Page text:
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Which Lie Did I Tell?: More Adventures in the Screen Trade

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  • Anonymous

    Posted April 10, 2000

    What I didn't expect

    I am a long time fan of Mr. Goldman's work. Half-way through my reading of this book I noticed something that stopped me in my tracks - his photo on the dust jacket. I was surprised to discover that I'd been reading William Goldman's books for 20 years and I'd never seen his face before. After reading very personal books, 'Adventures in the Screen Trade', 'The Season' and of course, 'The Princess Bride' (the last, all lies but TRUE ones,) I had formed my own picture of him, kind of like Brian Dennehy but with glasses. The next delightful surprise was the casual mention on page 151 that he is currently writing 'Buttercup's Baby', the Princess Bride sequel that he teased us with in the 25th Anniversary Edition of that book. And this book? Wonderful.There are anecdotes about hits, (Misery), flops (The Year of the Comet) and sleepers (Princess Bride.)Also examinations of great scenes by other writers (Orgasm scene from 'When Harry met Sally', Cropdusting scene from 'North by Northwest'), lots of ideas for new movies and possibly more than you want to know about 'Butch Cassidy and the Sundance Kid.' Or, if you're a Goldman fan like me, maybe not.

    1 out of 1 people found this review helpful.

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  • Anonymous

    Posted May 1, 2001

    A MUST

    This book is an amazing follow on to Adventures In The Screen Trade and simply is a must for anyone even thinking about a career in Hollywood. Well done Mr Goldman!!

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  • Anonymous

    Posted April 9, 2000

    facinating, interesting, just hard to put down!!!!

    as i was walking through the land of cable t.v. i came upon a clearing and in this clearing i saw these two men discussing something with great intent, and as i was about to make my inquiry to what had held their interest, i was held back by their sheer enthasium and zeil, and the subject in question, it seems that the focal point of their discussion was that the one gentlemen had just finished reading a book titled 'which lie did i tell' by william goldman, and he was expressing these thoughts with great anamiation to the author mr Goldman himself!!!!! so i went to my nearest book store and purchased a copy of this book myself...and i have not looked back since...i cannot wait for the third enstallement!!! My compliments to Mr is a refreshing read!!! thank you, a thousands times thank you!!!

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  • Anonymous

    Posted April 5, 2000

    More exuberantly cynical romps through Babylon

    In his previous book about Hollywood, Adventures in the Screen Trade, legendary screenwriter Goldman (Butch Cassidy and the Sundance Kid, All the President's Men, Misery, and on and on) gave us a buoyantly cynical inside look at how things really work in the film industry, from a writer's perspective. In a breezy style reminiscent of Tom Wolfe's (The Right Stuff) before he turned to fiction, Goldman generally avoided standard dish and instead tried to get us to understand the sorts of things go on, albeit using terrifically entertaining stories to illustrate his points. He's the one who put forth the seemingly innocuous but remarkably penetrating maxim about filmmaking -- 'Nobody knows anything' -- and then proceeded to prove the thesis beyond a reasonable doubt. Now, with the benefit of nearly two additional decades of experience, he revisits the scorched landscape he so deftly set fire to with the first book, and makes sure every square inch stays perfectly charred. This time, he concentrates more on the art and science of writing a screenplay, even going so far as to present a new one in its entirety, one which he invited half a dozen noted writers to critique mercilessly, which they did, said critiques he then gives us verbatim in all their unsullied mercilessness. I'm going to stop now -- I promised myself I would before I ended up writing a book-length review because there is so much to say. Let's leave it at this: Having flirted (only briefly but riotously) with the film business myself, I don't agree with all of his observations, but every one of them is reasonable and supremely entertaining. If you enjoy films and toweringly clever and acerbic writing, you will love this book.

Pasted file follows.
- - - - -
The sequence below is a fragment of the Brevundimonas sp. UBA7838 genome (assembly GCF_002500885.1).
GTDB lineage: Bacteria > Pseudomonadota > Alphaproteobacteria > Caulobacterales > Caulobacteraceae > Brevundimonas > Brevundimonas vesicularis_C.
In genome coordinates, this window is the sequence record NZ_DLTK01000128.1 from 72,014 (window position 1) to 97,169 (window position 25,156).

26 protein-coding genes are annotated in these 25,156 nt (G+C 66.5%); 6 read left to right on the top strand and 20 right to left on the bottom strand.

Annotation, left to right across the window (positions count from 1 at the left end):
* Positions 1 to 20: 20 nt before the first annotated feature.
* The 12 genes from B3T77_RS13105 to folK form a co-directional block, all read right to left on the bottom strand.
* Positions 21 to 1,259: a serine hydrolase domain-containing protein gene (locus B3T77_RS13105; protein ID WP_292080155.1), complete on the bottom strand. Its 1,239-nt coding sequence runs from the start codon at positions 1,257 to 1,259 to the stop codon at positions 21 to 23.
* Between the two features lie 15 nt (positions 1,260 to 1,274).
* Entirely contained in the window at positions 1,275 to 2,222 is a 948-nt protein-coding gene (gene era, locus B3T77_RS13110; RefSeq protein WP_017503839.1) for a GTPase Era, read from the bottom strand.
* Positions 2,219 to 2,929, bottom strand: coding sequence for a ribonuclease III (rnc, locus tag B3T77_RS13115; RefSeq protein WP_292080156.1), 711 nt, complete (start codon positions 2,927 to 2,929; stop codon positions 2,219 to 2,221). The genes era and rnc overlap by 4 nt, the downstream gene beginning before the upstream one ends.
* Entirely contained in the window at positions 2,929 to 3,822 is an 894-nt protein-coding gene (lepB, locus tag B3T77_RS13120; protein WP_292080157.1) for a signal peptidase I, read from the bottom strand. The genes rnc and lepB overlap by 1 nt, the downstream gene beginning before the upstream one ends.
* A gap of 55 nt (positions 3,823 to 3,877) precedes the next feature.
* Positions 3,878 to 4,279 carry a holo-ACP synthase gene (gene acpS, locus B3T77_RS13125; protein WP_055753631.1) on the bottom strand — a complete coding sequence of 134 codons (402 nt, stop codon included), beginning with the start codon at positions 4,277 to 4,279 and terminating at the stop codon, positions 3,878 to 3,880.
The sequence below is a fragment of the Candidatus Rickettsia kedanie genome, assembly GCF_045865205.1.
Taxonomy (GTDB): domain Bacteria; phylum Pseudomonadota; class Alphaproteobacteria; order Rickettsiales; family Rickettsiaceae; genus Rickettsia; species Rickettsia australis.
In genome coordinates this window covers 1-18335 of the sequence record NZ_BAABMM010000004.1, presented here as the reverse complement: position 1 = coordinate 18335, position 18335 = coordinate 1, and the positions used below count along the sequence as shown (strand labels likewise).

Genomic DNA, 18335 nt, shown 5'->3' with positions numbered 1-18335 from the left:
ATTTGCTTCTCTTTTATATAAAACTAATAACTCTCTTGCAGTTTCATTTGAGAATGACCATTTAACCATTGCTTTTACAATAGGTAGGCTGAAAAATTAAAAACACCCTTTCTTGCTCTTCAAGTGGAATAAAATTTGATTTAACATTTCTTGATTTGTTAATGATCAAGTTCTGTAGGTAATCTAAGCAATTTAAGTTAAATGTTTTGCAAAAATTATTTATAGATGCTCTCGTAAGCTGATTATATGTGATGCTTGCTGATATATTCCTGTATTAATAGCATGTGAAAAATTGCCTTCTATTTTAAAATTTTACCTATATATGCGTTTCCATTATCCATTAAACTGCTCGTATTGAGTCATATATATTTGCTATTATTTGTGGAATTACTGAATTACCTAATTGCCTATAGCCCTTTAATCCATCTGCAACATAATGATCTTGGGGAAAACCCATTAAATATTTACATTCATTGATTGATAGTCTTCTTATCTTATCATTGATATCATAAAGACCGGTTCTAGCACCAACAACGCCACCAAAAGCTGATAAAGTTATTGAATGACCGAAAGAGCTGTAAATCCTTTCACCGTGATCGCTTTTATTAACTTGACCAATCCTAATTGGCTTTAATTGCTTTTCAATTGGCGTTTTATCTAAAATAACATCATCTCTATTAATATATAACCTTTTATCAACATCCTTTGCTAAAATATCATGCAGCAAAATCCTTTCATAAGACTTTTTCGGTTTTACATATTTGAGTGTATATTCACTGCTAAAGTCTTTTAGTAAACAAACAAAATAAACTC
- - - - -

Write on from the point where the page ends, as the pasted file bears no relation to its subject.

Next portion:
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  • Anonymous

    Posted October 22, 2008

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  • Anonymous

    Posted October 24, 2008

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